Morning News: Cincy's sanctuary city status official; city settled with family accusing CPD detective of wrongfully jailing children; Chabot's tough week

U.S. Rep. Steve Chabot, a Republican who represents Cincinnati’s West Side and northern suburbs, is having something of a rough week. Let’s tick through the last 48 hours, shall we?

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click to enlarge U.S. Rep. Steve Chabot's having a no good, very bad week
U.S. Rep. Steve Chabot's having a no good, very bad week

Good morning all. Here’s some news for you today.

After two hours of public testimony for and against an ordinance by Cincinnati City Councilman Wendell Young officially making Cincinnati a sanctuary city, Council yesterday voted 6-2 to go ahead with that measure. That lead to boos and calls of “traitors” from those in attendance opposed to the measure, which seeks to ensure that local law enforcement officials don’t spend their time on immigration enforcement. Council members Charlie Winburn and Amy Murray voted against the resolution but said they would support it if it were tweaked to indicate it only applies to documented immigrants. Proponents of the move say it will make it easier for Cincinnati Police and other city offices to serve everyone and solicit tips on crimes without residents having to worry about being arrested solely for their immigration status. Detractors say it puts the city at risk of losing millions of dollars from the federal government. President Donald Trump has threatened to cut federal funding for the 200 or so sanctuary municipalities across the country.

“The fact that we’re willing to encourage the people of Cincinnati to be welcoming to everyone,” Young said, “is not something people need to fear.”

Well. This is… unsettling to say the least. A Cincinnati Police detective knowingly jailed two innocent children and used the situation to coerce sex from their mother, according to a court case. Documents recently uncovered by The Cincinnati Enquirer show that the city of Cincinnati settled a lawsuit with a family for $130,000 in 2015 after Julian Steele, then a Cincinnati Police detective, was convicted of intimidation and abduction. Steele arrested two children in 2009 in connection with a burglary investigation. The documents show Steele knew the children had nothing to do with that crime, but leveraged their captivity to coerce their mother into giving him oral sex. Steele says the sex was consensual. The case came tumbling down when Steele sought and failed to get a conviction for the children, and a jury later found him guilty of falsely imprisoning the children. The same jury  acquitted him on the sex charges, however. City officials have not commented on the suit. CPD fired Steele, who is currently serving four years in state prison. Another CPD detective, Calvin Mathis, was also named in the suit because he allegedly helped Steele with the burglary investigation and knew the children were innocent.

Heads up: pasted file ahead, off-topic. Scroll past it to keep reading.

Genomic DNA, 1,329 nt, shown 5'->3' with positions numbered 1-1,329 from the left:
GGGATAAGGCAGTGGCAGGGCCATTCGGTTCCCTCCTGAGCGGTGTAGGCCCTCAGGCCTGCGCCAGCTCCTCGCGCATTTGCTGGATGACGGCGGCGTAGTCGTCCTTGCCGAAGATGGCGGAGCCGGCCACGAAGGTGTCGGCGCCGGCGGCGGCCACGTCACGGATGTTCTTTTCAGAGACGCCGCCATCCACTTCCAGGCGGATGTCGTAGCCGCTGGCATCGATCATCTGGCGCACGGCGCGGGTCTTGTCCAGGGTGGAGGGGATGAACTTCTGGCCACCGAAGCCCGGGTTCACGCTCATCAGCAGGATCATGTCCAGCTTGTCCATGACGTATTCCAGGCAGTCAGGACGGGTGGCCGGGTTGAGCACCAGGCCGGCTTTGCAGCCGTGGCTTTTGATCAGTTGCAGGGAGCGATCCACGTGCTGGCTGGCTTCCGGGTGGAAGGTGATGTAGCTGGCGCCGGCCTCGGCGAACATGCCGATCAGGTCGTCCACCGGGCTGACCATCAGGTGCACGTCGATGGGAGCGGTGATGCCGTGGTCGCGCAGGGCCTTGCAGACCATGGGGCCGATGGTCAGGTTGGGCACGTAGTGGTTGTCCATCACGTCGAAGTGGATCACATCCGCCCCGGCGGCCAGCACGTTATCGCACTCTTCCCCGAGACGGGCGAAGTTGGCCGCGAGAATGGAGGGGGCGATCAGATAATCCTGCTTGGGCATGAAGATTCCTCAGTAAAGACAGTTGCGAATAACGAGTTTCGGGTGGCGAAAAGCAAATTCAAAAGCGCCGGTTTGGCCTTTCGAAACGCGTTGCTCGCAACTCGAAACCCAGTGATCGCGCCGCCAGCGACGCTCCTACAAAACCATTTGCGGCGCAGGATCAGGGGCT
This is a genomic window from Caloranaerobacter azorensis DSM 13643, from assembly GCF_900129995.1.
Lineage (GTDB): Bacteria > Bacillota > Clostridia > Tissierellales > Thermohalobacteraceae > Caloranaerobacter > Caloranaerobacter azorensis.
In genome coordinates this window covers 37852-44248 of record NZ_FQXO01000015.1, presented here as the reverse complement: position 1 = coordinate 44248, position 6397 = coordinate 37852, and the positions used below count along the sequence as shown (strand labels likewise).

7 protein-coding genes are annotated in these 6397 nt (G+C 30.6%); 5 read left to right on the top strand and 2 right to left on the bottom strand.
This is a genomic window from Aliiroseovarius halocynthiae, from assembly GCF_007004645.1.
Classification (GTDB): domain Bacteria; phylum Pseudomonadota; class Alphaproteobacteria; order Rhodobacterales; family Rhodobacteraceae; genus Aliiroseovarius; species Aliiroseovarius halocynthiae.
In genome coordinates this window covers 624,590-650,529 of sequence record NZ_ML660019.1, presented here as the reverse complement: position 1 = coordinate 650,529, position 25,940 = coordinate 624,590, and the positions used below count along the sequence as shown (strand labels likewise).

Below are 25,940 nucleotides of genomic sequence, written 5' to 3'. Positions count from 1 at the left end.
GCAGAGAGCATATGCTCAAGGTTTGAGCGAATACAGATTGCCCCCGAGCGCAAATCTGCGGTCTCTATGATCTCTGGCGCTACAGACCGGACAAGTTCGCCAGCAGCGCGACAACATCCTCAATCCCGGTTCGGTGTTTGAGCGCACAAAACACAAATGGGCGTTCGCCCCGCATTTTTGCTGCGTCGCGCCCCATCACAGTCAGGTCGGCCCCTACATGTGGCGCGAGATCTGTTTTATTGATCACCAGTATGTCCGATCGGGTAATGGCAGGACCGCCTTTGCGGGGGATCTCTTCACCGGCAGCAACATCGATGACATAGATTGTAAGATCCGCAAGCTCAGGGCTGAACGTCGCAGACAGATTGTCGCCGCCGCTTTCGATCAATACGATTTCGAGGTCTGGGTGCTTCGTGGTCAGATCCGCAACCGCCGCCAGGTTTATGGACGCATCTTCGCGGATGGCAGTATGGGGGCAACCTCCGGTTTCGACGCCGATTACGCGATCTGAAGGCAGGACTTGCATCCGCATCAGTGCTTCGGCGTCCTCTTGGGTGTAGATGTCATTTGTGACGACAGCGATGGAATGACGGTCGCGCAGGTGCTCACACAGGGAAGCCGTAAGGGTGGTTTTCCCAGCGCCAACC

Is one of Cincinnati’s major companies for sale? The New York Post reports that Macy’s is looking for a buyer after flat sales and continued losses. The department store chain has announced 68 store closings and other measures to increase its profitability, but according to the report, investors are getting impatient and the company has started courting possible buyers. That could have local implications — Macy’s employs roughly 4,000 people in the region.

U.S. Rep. Steve Chabot, a Republican who represents Cincinnati’s West Side and northern suburbs, is having something of a rough week. Let’s tick through the last 48 hours, shall we?